Film This FARK post about the death of the US flavour of Blockbuster Video predictably allows visitors to swap stories about the service they've received:
"I was in there recently, and asked the guy behind the counter if they had "The Girl With The Dragon Tattoo". He told me, "We don't carry adult films, sir", with this smug-ass look on his face. Rather than argue the point, I went and tracked it down myself-- it had been placed in a weird spot, not in alphabetical order amongst the Blu-rays-- and then wandered back up front and rented it.

I expected some sort of reaction when he saw the title, but dude didn't miss a beat. It was like he'd forgotten all about the conversation we'd had about five minutes prior. Also, he was wearing a Puka-shell necklace, and anyone wearing Puka-shell necklaces should be immediately castrated."
Which is a tad harsh, but I see the point. You'd think someone wearing a puka-shell necklace would have heard of The Girl With The Dragon Tattoo (sorry). Further down the section, someone suggests that when Blockbuster finally goes, it might inspire a resurgence in family/indie rental shops. Let's hope so. I miss Lark Lane Video. Not that I'd cancel my Lovefilm subscription of course. I'd be interested to hear from anyone who still uses UK Blockbuster and what our service is like.

"it’s kind of a different story"

TV I love Misfits, E4's comedy drama about special humans in orange boiler suits so when I heard that the creator, Howard Overman, had been commissioned to adapt Douglas's Dirk Gently books, I was optimistic. Then I read this quote he's given to SFX Magazine:
“What I did was take the character, Dirk Gently, and his detection method, and write a new story. It has elements from the book, obviously, in it, but it’s kind of a different story. Because if you’ve ever read the book, the story in there isn’t really adaptable for TV. Especially not on the budget we’ve been made to do it on, because it involves an alien planet and all sorts of weird and wacky ideas."
Let's review that sentence again:
"the story in there isn’t really adaptable for TV. Especially not on the budget we’ve been made to do it on, because it involves an alien planet and all sorts of weird and wacky ideas."
Harumph. Oh well, we'll see. But aren't the "all sorts of weird and wacky ideas" in Douglas's writing the point? I bet the Electric Monk was the first thing to go ...

extreme embarrassment pressure

Politics I don't if, as Gawker suggests this is the worst on camera interview ever (especially with Jon Snow v. Zac Goldsmith still so recent) but the sight of the presenter trying to keep it together under extreme embarrassment pressure as a mayoral candidate offers another method for running down in the interview time is pretty special. I expect in the British version, the BBC would have been polite enough to allow the guitarist onto the set with Oona King.

"One help point"

Travel Diamond Geezer visits Berney Arms, what may be the remotest station in the country:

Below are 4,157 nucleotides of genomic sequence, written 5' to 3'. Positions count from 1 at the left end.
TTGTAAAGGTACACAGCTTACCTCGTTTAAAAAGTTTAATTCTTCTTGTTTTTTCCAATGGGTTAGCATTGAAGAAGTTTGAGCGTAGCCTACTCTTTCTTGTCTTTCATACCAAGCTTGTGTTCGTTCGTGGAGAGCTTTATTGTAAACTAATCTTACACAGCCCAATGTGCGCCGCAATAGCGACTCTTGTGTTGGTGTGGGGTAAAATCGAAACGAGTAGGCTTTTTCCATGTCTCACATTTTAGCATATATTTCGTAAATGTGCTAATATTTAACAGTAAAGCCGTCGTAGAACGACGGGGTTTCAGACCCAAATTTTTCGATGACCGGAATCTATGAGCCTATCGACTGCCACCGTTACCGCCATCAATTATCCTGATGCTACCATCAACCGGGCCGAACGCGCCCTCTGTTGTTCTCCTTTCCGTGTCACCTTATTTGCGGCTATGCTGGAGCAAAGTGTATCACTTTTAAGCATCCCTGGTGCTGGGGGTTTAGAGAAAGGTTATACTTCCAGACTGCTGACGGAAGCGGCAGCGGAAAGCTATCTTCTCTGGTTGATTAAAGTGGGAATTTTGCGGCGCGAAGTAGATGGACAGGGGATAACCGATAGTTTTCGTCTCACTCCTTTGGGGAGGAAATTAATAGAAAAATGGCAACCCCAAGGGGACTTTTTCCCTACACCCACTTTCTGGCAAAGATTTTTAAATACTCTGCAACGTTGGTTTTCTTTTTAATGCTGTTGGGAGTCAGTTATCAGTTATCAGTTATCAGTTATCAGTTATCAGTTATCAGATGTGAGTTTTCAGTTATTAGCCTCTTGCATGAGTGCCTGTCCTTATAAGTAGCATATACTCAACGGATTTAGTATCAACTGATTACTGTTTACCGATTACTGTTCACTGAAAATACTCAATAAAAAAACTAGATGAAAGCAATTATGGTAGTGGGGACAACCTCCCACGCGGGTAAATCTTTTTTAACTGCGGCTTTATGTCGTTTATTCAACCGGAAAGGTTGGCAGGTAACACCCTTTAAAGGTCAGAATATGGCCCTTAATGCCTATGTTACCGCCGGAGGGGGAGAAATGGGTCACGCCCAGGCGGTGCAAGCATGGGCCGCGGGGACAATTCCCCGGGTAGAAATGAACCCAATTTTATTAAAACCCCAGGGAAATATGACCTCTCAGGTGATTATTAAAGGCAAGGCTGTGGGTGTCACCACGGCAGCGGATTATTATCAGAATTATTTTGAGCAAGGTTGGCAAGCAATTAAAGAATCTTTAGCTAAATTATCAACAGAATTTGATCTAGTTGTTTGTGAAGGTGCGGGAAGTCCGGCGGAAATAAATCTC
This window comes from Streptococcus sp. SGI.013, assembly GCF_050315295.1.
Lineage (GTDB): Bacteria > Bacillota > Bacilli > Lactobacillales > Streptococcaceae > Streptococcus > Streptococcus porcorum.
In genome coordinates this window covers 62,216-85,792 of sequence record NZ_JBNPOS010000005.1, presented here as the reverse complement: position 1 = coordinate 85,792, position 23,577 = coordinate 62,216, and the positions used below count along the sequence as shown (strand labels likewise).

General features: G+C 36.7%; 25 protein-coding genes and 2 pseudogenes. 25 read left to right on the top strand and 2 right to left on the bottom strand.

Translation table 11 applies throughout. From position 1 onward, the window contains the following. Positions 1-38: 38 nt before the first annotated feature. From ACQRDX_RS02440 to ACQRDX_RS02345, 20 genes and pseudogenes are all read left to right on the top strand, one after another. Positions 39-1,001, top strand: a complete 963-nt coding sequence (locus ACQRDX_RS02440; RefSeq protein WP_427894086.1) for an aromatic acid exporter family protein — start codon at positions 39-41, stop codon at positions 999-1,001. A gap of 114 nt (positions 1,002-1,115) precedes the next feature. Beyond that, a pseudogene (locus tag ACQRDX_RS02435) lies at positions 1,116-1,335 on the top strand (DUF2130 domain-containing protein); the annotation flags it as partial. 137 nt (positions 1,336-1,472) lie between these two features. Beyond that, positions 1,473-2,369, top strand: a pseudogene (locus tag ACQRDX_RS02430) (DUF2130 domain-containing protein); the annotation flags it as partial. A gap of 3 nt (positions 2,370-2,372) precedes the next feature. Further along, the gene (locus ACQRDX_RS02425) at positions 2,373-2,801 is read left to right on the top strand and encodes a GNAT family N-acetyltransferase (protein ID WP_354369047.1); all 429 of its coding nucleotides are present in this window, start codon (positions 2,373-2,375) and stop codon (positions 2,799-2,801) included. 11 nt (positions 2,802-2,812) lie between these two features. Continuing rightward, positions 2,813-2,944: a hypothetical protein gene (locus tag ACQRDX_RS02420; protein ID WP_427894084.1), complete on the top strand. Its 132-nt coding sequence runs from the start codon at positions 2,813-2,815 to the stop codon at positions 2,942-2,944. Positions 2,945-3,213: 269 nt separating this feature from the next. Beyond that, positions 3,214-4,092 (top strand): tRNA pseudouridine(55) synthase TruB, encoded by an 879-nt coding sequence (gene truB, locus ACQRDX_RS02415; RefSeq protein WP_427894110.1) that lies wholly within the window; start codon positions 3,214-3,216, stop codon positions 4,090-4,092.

"One modern station name sign and one old, the latter reminiscent of an era when a steam train might have pulled alongside [photo]. One tiny wooden shelter, of a size to protect only two waiting passengers from driving rain, containing a map of the local area (mostly empty) and a telephone number to call 'to advertise here'. One help point, consisting of a button and loudspeaker on a stick, plugged in goodness knows where. A cycle rack, with space for only two bikes, although goodness knows who'd be able to ride out this far to use it."
The building of the station was a condition of the landover selling the property to the railways.

theatre on television

TV Never mind Mark Thompson's speech at the Edinburgh TV Festival. BBC Four controller Richard Klein said something really quite interesting too:
"Klein said he as yet to "crack" how to put more theatre on television but said it is a challenge he is determined to win."
The fact that he's even mentioning it is a step in the right direction [previously]

or some such.

TV I've been desperate for the BBC to go on the offensive and fight its corner aginst the likes of the Murdoch media and the Daily Mail criticising how the license fee is spent as though they're defending the rights of the viewer/listener as though there isn't a conflict of interests.

This robust defence from Top Gear producer Andy Wilman, in which he explains why its not a waste of money to stop the identity of The Stig and "the wonderment created about what he might think" being revealed, will do nicely:
"The fact is, the “waste of licence payer’s money” argument gets trotted out many times as a way of attacking the BBC, but the reality is this: the BBC is a massive organisation. It’s naïve to think it can only ever spend money on cameras, tape for the cameras, Daleks or anything else that contributes directly to what ends up on screen. The BBC also has the right to spend money on protecting the intellectual property it created, because the truth is that all that stuff – the Stig, the Tardis, the Blue Peter dog – does belong to the licence payer, and not to some opportunists who think they can come along and take a slice when they feel like it."